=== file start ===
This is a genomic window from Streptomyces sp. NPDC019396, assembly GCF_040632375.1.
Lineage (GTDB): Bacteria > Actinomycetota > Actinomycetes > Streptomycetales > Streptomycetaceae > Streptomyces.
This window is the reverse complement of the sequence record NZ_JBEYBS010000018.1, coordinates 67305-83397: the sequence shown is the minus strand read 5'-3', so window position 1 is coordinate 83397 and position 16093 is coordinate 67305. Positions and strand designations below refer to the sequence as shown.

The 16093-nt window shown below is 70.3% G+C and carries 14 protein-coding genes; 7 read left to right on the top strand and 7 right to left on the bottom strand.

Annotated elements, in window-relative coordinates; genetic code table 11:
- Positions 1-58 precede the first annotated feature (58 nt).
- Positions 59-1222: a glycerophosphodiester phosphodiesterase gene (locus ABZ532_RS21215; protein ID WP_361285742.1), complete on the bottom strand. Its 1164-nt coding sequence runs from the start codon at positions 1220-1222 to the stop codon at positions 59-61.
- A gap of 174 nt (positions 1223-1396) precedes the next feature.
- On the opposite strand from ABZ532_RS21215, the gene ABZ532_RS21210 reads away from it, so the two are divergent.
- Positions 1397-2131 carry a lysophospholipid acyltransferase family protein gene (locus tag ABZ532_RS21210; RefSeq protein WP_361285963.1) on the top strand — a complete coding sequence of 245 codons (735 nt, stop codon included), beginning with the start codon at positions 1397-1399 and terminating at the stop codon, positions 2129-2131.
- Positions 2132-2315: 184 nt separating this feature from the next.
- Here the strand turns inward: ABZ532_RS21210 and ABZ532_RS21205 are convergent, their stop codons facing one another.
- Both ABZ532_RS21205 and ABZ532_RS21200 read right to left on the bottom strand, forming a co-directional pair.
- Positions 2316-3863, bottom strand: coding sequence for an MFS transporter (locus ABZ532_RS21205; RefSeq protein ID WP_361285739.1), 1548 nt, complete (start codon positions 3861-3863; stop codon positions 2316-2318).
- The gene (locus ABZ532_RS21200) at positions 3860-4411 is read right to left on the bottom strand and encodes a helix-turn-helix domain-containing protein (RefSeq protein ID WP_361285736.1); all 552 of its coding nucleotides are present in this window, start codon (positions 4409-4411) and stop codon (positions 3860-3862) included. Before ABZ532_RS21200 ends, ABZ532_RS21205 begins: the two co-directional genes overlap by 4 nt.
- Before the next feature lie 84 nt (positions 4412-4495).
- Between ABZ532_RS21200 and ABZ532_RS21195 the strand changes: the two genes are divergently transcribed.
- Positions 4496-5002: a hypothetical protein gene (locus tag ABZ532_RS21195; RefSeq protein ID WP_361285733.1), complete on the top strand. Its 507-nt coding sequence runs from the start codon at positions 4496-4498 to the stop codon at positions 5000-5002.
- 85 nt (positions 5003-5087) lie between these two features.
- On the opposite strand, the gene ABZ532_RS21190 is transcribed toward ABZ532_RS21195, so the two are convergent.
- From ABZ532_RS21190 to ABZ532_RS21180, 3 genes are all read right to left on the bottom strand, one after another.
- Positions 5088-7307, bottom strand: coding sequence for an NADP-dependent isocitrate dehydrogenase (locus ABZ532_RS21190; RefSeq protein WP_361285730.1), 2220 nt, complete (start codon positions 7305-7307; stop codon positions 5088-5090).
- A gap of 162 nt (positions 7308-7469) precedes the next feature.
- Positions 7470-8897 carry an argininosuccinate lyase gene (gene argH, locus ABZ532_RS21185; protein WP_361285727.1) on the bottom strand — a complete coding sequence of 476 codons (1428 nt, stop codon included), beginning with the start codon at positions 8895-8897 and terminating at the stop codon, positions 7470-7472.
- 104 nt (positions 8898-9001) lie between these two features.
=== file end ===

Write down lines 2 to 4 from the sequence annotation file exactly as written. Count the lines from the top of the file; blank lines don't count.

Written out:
Lineage (GTDB): Bacteria > Actinomycetota > Actinomycetes > Streptomycetales > Streptomycetaceae > Streptomyces.
This window is the reverse complement of the sequence record NZ_JBEYBS010000018.1, coordinates 67305-83397: the sequence shown is the minus strand read 5'-3', so window position 1 is coordinate 83397 and position 16093 is coordinate 67305. Positions and strand designations below refer to the sequence as shown.

The 16093-nt window shown below is 70.3% G+C and carries 14 protein-coding genes; 7 read left to right on the top strand and 7 right to left on the bottom strand.